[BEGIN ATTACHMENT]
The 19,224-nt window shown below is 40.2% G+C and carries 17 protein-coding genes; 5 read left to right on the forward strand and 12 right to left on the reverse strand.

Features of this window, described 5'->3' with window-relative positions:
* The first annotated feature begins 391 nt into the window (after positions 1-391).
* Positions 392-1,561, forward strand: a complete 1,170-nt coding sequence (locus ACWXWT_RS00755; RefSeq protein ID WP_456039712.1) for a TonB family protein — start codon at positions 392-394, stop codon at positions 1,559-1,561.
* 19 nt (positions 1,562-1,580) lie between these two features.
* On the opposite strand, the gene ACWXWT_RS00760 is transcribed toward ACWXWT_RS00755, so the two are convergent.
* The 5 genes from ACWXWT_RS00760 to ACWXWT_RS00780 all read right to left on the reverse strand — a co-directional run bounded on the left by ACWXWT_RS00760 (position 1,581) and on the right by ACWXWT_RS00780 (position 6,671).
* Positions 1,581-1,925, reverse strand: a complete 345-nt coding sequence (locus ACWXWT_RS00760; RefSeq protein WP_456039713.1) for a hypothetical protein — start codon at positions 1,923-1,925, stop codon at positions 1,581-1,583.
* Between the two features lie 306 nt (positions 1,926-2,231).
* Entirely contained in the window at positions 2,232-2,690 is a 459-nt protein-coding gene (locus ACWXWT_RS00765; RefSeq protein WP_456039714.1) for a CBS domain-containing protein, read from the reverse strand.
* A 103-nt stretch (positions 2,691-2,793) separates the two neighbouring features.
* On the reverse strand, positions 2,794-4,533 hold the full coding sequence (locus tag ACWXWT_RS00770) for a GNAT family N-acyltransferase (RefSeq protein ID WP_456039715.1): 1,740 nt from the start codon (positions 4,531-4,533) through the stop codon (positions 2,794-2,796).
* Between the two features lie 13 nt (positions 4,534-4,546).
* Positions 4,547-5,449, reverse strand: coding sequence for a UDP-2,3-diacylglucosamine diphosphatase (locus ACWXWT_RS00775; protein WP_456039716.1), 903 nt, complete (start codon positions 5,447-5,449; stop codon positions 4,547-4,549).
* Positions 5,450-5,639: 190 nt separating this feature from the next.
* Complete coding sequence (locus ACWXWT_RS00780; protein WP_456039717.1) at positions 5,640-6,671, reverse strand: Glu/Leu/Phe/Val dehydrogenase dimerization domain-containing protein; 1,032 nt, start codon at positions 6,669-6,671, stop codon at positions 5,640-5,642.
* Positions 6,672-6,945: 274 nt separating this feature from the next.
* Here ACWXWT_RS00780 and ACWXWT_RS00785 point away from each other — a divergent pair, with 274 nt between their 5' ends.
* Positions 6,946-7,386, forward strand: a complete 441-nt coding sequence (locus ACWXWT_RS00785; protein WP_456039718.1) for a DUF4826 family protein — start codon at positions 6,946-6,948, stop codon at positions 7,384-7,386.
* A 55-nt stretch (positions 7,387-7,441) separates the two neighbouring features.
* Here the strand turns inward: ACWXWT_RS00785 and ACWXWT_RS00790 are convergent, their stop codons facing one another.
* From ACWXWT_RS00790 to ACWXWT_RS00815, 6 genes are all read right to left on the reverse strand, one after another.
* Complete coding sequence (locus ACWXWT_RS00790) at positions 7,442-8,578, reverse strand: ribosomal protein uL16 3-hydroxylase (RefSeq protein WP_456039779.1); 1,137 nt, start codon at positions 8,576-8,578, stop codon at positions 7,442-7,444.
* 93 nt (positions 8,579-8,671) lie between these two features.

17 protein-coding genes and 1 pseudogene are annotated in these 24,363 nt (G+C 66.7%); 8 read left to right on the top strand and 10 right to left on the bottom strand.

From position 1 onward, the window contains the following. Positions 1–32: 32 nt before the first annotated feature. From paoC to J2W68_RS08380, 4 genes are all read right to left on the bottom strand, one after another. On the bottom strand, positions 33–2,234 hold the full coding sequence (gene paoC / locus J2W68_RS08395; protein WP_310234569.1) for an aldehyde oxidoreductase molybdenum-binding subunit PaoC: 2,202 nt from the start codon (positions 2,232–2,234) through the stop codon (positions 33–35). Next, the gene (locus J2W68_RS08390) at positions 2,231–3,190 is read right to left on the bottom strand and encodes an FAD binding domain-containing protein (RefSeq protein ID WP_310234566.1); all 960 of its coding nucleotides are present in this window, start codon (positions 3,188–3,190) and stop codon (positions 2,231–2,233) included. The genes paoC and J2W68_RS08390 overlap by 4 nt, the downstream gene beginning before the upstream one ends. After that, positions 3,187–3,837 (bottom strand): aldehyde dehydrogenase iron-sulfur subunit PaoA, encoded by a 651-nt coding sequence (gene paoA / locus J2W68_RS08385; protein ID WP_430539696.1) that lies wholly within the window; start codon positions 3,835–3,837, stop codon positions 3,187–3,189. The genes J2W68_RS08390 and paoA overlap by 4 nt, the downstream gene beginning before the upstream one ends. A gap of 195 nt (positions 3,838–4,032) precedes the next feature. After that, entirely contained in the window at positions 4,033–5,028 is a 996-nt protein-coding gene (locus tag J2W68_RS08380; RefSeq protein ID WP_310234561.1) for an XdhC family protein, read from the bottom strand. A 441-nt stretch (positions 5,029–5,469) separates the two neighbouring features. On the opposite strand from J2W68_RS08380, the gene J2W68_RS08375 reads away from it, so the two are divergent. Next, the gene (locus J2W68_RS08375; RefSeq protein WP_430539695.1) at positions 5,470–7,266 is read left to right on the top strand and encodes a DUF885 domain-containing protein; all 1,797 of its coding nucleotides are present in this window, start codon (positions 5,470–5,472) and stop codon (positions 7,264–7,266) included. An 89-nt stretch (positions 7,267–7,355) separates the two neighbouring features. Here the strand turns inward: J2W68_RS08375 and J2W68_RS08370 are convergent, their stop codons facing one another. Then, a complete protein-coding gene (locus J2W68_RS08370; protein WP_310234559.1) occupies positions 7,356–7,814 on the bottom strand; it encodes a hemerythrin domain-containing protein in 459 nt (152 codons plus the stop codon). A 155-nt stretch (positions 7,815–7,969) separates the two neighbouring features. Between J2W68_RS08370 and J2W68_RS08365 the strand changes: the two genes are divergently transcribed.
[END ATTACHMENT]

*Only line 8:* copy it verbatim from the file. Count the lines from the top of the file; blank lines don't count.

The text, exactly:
* Positions 1,581-1,925, reverse strand: a complete 345-nt coding sequence (locus ACWXWT_RS00760; RefSeq protein WP_456039713.1) for a hypothetical protein — start codon at positions 1,923-1,925, stop codon at positions 1,581-1,583.